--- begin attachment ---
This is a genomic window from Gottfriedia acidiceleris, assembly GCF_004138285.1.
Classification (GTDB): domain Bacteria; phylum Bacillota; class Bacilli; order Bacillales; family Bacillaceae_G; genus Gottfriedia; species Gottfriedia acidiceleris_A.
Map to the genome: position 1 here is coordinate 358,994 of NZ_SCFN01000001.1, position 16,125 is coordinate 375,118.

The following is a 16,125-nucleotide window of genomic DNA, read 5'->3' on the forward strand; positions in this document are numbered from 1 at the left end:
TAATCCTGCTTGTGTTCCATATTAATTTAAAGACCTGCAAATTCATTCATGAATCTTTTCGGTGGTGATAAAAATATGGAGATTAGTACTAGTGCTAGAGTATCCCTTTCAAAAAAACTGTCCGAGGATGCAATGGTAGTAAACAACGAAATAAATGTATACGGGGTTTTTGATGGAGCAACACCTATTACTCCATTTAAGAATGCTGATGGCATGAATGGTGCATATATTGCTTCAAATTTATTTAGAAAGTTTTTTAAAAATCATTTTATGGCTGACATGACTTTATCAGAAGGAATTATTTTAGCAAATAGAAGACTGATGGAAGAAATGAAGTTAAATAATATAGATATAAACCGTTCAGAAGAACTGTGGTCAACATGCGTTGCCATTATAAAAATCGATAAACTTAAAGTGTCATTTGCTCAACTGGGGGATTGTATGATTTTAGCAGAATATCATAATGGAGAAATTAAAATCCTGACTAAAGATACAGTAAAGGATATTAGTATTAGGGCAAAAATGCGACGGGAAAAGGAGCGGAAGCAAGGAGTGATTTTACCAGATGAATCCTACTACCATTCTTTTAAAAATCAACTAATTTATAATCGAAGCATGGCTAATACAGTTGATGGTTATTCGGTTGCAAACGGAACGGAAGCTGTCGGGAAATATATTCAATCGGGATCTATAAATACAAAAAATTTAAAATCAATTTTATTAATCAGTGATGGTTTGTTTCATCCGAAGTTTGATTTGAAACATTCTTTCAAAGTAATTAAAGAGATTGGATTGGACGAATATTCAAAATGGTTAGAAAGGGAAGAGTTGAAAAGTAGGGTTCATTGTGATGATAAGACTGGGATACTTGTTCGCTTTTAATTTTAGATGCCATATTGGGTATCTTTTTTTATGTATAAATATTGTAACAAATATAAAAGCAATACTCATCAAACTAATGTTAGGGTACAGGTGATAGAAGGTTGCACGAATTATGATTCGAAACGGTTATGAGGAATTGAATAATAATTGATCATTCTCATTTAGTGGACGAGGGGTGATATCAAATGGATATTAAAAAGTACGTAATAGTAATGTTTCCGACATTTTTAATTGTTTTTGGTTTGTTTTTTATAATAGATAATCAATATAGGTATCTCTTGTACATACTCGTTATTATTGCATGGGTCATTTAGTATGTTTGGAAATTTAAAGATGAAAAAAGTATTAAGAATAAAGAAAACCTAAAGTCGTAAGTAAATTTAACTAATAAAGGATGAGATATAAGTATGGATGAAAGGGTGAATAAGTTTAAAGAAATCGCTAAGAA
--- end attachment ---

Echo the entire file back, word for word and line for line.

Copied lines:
This is a genomic window from Gottfriedia acidiceleris, assembly GCF_004138285.1.
Classification (GTDB): domain Bacteria; phylum Bacillota; class Bacilli; order Bacillales; family Bacillaceae_G; genus Gottfriedia; species Gottfriedia acidiceleris_A.
Map to the genome: position 1 here is coordinate 358,994 of NZ_SCFN01000001.1, position 16,125 is coordinate 375,118.

The following is a 16,125-nucleotide window of genomic DNA, read 5'->3' on the forward strand; positions in this document are numbered from 1 at the left end:
TAATCCTGCTTGTGTTCCATATTAATTTAAAGACCTGCAAATTCATTCATGAATCTTTTCGGTGGTGATAAAAATATGGAGATTAGTACTAGTGCTAGAGTATCCCTTTCAAAAAAACTGTCCGAGGATGCAATGGTAGTAAACAACGAAATAAATGTATACGGGGTTTTTGATGGAGCAACACCTATTACTCCATTTAAGAATGCTGATGGCATGAATGGTGCATATATTGCTTCAAATTTATTTAGAAAGTTTTTTAAAAATCATTTTATGGCTGACATGACTTTATCAGAAGGAATTATTTTAGCAAATAGAAGACTGATGGAAGAAATGAAGTTAAATAATATAGATATAAACCGTTCAGAAGAACTGTGGTCAACATGCGTTGCCATTATAAAAATCGATAAACTTAAAGTGTCATTTGCTCAACTGGGGGATTGTATGATTTTAGCAGAATATCATAATGGAGAAATTAAAATCCTGACTAAAGATACAGTAAAGGATATTAGTATTAGGGCAAAAATGCGACGGGAAAAGGAGCGGAAGCAAGGAGTGATTTTACCAGATGAATCCTACTACCATTCTTTTAAAAATCAACTAATTTATAATCGAAGCATGGCTAATACAGTTGATGGTTATTCGGTTGCAAACGGAACGGAAGCTGTCGGGAAATATATTCAATCGGGATCTATAAATACAAAAAATTTAAAATCAATTTTATTAATCAGTGATGGTTTGTTTCATCCGAAGTTTGATTTGAAACATTCTTTCAAAGTAATTAAAGAGATTGGATTGGACGAATATTCAAAATGGTTAGAAAGGGAAGAGTTGAAAAGTAGGGTTCATTGTGATGATAAGACTGGGATACTTGTTCGCTTTTAATTTTAGATGCCATATTGGGTATCTTTTTTTATGTATAAATATTGTAACAAATATAAAAGCAATACTCATCAAACTAATGTTAGGGTACAGGTGATAGAAGGTTGCACGAATTATGATTCGAAACGGTTATGAGGAATTGAATAATAATTGATCATTCTCATTTAGTGGACGAGGGGTGATATCAAATGGATATTAAAAAGTACGTAATAGTAATGTTTCCGACATTTTTAATTGTTTTTGGTTTGTTTTTTATAATAGATAATCAATATAGGTATCTCTTGTACATACTCGTTATTATTGCATGGGTCATTTAGTATGTTTGGAAATTTAAAGATGAAAAAAGTATTAAGAATAAAGAAAACCTAAAGTCGTAAGTAAATTTAACTAATAAAGGATGAGATATAAGTATGGATGAAAGGGTGAATAAGTTTAAAGAAATCGCTAAGAA